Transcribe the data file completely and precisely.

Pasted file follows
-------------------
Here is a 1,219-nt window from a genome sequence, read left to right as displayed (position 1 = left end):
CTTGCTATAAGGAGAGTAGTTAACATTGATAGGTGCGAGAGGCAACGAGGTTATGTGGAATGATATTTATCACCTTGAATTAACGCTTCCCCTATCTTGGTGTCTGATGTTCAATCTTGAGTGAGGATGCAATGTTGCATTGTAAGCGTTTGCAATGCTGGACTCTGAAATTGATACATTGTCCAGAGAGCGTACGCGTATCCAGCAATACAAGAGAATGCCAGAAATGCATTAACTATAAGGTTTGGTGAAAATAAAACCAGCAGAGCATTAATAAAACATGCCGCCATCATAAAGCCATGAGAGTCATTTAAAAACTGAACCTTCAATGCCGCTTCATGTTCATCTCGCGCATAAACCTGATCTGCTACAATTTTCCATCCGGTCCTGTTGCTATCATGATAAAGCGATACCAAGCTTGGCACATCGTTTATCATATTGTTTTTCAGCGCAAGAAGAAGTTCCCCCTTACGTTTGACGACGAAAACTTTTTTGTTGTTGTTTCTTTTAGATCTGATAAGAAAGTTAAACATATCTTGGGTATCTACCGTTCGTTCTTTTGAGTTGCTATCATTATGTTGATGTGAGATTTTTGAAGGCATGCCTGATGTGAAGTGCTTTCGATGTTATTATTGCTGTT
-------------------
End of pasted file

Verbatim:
Here is a 1,219-nt window from a genome sequence, read left to right as displayed (position 1 = left end):
CTTGCTATAAGGAGAGTAGTTAACATTGATAGGTGCGAGAGGCAACGAGGTTATGTGGAATGATATTTATCACCTTGAATTAACGCTTCCCCTATCTTGGTGTCTGATGTTCAATCTTGAGTGAGGATGCAATGTTGCATTGTAAGCGTTTGCAATGCTGGACTCTGAAATTGATACATTGTCCAGAGAGCGTACGCGTATCCAGCAATACAAGAGAATGCCAGAAATGCATTAACTATAAGGTTTGGTGAAAATAAAACCAGCAGAGCATTAATAAAACATGCCGCCATCATAAAGCCATGAGAGTCATTTAAAAACTGAACCTTCAATGCCGCTTCATGTTCATCTCGCGCATAAACCTGATCTGCTACAATTTTCCATCCGGTCCTGTTGCTATCATGATAAAGCGATACCAAGCTTGGCACATCGTTTATCATATTGTTTTTCAGCGCAAGAAGAAGTTCCCCCTTACGTTTGACGACGAAAACTTTTTTGTTGTTGTTTCTTTTAGATCTGATAAGAAAGTTAAACATATCTTGGGTATCTACCGTTCGTTCTTTTGAGTTGCTATCATTATGTTGATGTGAGATTTTTGAAGGCATGCCTGATGTGAAGTGCTTTCGATGTTATTATTGCTGTT